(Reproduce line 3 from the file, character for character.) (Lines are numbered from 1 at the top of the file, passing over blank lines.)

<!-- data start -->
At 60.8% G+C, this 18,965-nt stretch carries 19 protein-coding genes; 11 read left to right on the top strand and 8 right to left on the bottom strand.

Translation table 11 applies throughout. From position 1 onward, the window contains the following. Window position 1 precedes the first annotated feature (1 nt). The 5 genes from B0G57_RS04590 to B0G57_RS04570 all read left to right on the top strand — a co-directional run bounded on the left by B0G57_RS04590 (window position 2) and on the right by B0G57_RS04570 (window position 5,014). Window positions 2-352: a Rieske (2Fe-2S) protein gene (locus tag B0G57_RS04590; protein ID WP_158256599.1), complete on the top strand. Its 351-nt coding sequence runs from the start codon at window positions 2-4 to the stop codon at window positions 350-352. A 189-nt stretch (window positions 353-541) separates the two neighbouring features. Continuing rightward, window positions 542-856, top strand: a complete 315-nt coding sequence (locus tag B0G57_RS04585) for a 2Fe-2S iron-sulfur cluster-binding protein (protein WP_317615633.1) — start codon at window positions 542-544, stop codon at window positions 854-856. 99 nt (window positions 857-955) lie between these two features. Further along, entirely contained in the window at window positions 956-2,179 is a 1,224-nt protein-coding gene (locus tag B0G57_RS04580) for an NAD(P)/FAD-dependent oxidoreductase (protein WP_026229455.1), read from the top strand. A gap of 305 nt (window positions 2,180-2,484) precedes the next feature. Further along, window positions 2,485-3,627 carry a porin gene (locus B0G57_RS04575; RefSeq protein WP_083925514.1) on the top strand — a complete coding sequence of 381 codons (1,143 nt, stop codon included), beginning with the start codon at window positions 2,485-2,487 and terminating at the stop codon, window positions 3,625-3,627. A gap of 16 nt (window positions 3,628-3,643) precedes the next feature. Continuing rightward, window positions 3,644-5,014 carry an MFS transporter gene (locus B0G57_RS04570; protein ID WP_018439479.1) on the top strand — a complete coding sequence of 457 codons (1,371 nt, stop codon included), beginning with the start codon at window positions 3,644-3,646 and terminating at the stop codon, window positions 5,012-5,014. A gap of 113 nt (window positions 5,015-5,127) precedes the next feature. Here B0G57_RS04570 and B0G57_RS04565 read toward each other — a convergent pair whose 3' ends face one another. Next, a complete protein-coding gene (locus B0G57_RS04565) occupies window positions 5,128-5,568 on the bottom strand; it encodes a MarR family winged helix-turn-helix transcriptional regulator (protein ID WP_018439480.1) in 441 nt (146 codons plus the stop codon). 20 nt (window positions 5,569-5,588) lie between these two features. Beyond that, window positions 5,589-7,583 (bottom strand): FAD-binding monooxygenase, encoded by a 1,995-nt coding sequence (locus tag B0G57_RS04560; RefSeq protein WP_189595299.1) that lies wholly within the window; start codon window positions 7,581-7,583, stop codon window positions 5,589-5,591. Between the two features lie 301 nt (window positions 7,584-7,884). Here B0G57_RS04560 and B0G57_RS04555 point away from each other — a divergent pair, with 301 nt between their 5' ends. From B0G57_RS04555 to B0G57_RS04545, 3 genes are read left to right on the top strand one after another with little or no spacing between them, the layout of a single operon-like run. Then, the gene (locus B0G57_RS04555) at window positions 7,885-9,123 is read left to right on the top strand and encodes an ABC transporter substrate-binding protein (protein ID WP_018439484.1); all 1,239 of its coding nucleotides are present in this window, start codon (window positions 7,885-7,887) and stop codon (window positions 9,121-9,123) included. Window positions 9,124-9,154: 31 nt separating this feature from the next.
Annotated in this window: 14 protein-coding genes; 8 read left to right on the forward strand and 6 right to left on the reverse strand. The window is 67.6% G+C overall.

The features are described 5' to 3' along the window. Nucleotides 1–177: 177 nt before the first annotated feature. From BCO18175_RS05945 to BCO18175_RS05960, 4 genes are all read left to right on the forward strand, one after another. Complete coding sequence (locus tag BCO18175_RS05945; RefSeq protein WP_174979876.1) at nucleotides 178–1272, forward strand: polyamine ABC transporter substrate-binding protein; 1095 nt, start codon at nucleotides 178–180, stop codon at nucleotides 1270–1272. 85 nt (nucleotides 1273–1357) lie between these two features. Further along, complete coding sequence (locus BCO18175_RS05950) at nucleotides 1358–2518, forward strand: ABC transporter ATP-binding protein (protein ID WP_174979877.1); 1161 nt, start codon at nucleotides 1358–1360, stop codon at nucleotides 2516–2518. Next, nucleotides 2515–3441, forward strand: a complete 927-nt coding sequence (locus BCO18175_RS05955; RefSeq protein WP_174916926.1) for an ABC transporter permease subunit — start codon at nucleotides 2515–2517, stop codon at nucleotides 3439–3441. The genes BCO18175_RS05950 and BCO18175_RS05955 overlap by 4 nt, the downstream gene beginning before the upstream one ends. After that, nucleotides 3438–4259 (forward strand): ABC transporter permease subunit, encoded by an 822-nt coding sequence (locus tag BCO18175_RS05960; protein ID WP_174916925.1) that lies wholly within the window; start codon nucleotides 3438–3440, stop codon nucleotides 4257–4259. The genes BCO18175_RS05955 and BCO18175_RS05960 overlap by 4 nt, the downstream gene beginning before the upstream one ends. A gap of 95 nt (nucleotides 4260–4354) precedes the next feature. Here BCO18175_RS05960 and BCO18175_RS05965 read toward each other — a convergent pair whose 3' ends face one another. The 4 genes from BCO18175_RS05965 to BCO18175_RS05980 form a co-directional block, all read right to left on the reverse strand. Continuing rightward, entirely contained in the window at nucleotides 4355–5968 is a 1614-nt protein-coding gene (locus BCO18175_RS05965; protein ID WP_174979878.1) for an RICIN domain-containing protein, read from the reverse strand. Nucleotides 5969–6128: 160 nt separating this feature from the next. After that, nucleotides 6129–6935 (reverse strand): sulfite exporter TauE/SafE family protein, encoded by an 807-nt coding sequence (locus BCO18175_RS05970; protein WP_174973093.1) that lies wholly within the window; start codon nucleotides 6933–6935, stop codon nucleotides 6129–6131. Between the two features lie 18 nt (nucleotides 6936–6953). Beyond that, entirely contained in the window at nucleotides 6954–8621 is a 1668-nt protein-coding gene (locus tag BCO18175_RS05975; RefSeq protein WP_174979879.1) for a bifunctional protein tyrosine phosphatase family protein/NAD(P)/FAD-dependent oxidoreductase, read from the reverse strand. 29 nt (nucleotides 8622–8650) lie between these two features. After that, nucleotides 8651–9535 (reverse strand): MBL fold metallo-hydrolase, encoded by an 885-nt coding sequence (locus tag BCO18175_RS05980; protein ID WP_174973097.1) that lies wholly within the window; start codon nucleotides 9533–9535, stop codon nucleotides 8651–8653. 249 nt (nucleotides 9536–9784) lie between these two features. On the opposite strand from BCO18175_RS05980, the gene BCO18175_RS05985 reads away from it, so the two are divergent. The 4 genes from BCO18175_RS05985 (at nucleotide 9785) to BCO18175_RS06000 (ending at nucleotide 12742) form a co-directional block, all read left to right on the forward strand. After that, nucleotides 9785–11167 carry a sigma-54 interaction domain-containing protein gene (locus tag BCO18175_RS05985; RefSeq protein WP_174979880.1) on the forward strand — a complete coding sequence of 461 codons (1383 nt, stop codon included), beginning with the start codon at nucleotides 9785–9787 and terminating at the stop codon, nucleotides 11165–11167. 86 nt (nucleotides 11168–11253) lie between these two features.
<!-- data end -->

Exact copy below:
Annotated in this window: 14 protein-coding genes; 8 read left to right on the forward strand and 6 right to left on the reverse strand. The window is 67.6% G+C overall.